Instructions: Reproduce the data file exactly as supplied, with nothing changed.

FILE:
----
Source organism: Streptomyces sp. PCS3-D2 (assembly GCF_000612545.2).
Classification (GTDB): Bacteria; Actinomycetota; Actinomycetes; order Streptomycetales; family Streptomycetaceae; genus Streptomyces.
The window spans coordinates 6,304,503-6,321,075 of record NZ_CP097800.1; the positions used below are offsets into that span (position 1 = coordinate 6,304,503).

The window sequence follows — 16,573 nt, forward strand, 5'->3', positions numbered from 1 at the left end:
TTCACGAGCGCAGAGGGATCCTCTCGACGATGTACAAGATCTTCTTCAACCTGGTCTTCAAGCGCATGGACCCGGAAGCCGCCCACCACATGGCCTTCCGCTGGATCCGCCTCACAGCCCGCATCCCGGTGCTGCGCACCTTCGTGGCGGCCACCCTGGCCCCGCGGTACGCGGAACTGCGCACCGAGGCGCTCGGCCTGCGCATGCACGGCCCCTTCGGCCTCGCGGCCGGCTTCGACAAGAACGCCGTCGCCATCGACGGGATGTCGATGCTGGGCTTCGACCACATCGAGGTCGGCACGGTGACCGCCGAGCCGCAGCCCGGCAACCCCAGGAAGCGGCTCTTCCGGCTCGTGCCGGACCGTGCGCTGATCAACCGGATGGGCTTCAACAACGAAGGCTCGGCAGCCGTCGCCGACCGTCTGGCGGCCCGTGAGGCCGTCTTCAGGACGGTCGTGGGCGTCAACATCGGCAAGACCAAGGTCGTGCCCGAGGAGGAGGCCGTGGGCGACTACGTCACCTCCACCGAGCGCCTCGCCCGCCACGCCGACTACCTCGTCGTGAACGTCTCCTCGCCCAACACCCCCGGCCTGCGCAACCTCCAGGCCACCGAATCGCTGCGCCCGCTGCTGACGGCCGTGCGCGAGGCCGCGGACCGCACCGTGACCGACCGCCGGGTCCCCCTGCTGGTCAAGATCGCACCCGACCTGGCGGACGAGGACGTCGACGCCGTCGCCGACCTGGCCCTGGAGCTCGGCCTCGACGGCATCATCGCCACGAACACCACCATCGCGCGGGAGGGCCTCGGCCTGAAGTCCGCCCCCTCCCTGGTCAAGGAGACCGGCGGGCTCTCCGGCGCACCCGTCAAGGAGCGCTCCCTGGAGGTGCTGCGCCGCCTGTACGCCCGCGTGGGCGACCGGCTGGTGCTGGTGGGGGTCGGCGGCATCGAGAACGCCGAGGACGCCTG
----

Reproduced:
Source organism: Streptomyces sp. PCS3-D2 (assembly GCF_000612545.2).
Classification (GTDB): Bacteria; Actinomycetota; Actinomycetes; order Streptomycetales; family Streptomycetaceae; genus Streptomyces.
The window spans coordinates 6,304,503-6,321,075 of record NZ_CP097800.1; the positions used below are offsets into that span (position 1 = coordinate 6,304,503).

The window sequence follows — 16,573 nt, forward strand, 5'->3', positions numbered from 1 at the left end:
TTCACGAGCGCAGAGGGATCCTCTCGACGATGTACAAGATCTTCTTCAACCTGGTCTTCAAGCGCATGGACCCGGAAGCCGCCCACCACATGGCCTTCCGCTGGATCCGCCTCACAGCCCGCATCCCGGTGCTGCGCACCTTCGTGGCGGCCACCCTGGCCCCGCGGTACGCGGAACTGCGCACCGAGGCGCTCGGCCTGCGCATGCACGGCCCCTTCGGCCTCGCGGCCGGCTTCGACAAGAACGCCGTCGCCATCGACGGGATGTCGATGCTGGGCTTCGACCACATCGAGGTCGGCACGGTGACCGCCGAGCCGCAGCCCGGCAACCCCAGGAAGCGGCTCTTCCGGCTCGTGCCGGACCGTGCGCTGATCAACCGGATGGGCTTCAACAACGAAGGCTCGGCAGCCGTCGCCGACCGTCTGGCGGCCCGTGAGGCCGTCTTCAGGACGGTCGTGGGCGTCAACATCGGCAAGACCAAGGTCGTGCCCGAGGAGGAGGCCGTGGGCGACTACGTCACCTCCACCGAGCGCCTCGCCCGCCACGCCGACTACCTCGTCGTGAACGTCTCCTCGCCCAACACCCCCGGCCTGCGCAACCTCCAGGCCACCGAATCGCTGCGCCCGCTGCTGACGGCCGTGCGCGAGGCCGCGGACCGCACCGTGACCGACCGCCGGGTCCCCCTGCTGGTCAAGATCGCACCCGACCTGGCGGACGAGGACGTCGACGCCGTCGCCGACCTGGCCCTGGAGCTCGGCCTCGACGGCATCATCGCCACGAACACCACCATCGCGCGGGAGGGCCTCGGCCTGAAGTCCGCCCCCTCCCTGGTCAAGGAGACCGGCGGGCTCTCCGGCGCACCCGTCAAGGAGCGCTCCCTGGAGGTGCTGCGCCGCCTGTACGCCCGCGTGGGCGACCGGCTGGTGCTGGTGGGGGTCGGCGGCATCGAGAACGCCGAGGACGCCTG